Creation of Internment Camps

Posted: May 11, 2011 in Creation of Internment Camps

On December 7,  1941 came the stunning news of the Japanese attack on Pearl Harbour. On December 25 the Japanese forced the surrender of the British garrison at Hong Kong, including two battalions of Canadians. With these shocking events, the fears of a Japanese invasion, fanned by sensationalist press, spread along the Pacific Coast. The RCMP arrested suspected Japanese operatives, impounded 1200 fishing boats and shut down Japanese newspapers and schools.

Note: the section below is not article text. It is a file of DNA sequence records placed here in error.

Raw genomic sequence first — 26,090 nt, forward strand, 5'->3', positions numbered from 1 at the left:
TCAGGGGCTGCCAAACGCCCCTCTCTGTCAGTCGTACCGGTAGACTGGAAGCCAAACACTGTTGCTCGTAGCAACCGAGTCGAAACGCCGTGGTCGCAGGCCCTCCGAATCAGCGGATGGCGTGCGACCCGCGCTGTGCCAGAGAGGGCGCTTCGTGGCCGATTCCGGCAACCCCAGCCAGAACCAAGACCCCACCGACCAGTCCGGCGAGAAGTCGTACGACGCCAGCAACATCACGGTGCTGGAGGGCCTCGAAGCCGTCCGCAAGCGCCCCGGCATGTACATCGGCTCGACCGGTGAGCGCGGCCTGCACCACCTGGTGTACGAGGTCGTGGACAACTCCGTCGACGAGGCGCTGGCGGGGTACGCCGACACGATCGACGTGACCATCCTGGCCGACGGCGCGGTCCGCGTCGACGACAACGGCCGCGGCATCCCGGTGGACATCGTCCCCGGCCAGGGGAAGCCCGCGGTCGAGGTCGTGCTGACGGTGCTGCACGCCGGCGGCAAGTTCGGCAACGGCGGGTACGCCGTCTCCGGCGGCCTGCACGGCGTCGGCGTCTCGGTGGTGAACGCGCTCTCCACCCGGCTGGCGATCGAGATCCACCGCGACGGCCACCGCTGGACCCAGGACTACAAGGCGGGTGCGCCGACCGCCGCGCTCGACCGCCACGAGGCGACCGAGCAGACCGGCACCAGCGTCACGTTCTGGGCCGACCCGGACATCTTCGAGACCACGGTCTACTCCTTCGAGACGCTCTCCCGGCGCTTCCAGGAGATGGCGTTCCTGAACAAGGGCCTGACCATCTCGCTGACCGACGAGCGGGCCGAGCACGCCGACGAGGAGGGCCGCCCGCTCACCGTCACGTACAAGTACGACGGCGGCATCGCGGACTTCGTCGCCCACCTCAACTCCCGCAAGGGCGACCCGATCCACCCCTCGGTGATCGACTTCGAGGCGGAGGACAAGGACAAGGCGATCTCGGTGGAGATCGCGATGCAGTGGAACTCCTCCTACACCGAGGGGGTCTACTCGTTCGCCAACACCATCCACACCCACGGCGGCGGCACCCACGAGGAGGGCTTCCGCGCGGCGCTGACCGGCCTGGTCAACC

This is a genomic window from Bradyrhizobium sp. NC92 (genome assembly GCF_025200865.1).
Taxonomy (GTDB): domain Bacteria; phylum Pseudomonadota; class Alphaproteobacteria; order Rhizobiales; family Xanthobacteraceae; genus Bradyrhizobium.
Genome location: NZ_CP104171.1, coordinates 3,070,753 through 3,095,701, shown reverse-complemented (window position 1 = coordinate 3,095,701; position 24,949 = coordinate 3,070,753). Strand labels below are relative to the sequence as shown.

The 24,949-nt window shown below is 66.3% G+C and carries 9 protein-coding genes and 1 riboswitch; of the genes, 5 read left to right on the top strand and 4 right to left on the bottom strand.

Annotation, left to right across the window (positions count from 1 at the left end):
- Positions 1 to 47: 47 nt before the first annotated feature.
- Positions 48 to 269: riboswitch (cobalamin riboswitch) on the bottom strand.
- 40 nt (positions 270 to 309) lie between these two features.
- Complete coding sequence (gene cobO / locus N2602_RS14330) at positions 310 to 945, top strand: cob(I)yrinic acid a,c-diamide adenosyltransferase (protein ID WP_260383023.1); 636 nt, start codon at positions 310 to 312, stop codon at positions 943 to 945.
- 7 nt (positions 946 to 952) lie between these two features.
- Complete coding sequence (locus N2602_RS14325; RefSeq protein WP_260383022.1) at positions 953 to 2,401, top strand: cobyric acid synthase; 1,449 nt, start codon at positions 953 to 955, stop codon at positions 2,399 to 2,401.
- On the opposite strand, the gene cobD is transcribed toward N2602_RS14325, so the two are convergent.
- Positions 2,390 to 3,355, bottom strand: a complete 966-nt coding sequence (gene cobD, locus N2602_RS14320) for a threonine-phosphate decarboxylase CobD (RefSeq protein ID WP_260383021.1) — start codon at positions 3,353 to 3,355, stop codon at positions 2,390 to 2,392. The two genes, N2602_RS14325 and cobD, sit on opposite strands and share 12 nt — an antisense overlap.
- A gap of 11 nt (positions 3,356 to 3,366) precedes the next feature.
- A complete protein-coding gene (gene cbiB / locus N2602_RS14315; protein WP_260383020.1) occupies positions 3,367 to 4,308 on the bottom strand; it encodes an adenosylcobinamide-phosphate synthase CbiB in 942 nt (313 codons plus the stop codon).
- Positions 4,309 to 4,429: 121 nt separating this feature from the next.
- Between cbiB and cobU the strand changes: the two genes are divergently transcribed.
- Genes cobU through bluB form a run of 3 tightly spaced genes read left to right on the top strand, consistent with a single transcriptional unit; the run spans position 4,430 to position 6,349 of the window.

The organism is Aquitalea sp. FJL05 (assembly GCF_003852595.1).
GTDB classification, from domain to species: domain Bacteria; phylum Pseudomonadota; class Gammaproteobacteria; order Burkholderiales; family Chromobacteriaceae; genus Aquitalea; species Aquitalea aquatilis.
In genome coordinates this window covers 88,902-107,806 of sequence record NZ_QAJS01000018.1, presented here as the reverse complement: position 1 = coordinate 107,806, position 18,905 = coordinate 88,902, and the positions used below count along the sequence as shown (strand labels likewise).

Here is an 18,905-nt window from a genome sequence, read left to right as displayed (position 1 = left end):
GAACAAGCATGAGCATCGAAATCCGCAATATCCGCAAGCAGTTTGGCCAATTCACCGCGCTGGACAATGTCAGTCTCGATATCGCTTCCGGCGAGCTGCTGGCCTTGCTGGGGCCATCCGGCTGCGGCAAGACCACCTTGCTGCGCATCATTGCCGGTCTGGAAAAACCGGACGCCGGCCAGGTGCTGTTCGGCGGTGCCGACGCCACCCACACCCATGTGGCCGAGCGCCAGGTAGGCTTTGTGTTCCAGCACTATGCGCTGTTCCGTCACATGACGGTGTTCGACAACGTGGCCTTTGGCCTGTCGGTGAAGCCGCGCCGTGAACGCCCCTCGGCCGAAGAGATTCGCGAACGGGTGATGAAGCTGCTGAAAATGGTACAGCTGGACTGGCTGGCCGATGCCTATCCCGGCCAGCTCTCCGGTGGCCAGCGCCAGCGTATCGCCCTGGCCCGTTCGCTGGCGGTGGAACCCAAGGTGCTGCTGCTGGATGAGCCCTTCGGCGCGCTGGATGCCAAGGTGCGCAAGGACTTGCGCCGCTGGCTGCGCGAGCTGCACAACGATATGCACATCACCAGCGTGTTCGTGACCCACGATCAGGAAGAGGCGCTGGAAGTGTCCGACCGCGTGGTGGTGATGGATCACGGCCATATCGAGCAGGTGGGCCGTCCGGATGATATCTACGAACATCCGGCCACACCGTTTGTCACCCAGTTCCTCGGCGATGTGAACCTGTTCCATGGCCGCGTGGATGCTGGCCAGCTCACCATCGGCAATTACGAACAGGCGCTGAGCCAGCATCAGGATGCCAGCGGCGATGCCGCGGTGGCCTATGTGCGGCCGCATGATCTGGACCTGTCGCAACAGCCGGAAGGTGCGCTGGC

Western Canadians believed Japanese-Canadians were a threat to the country, so the people of B.C. requested that Prime Minister Mackenzie King abolish everyone of Japanese origin. Mackenzie King was more then willing to abide by the peoples demand, seeing he wanted the votes from British Columbia. Before the Second World War, 22 096 Japanese Canadians had lived in B.C. By October of 1942, 22 000 Japanese individuals had been taken to their homes and shipped to old logging camps throughout the interior of the province. These camps soon became known as internment camps.

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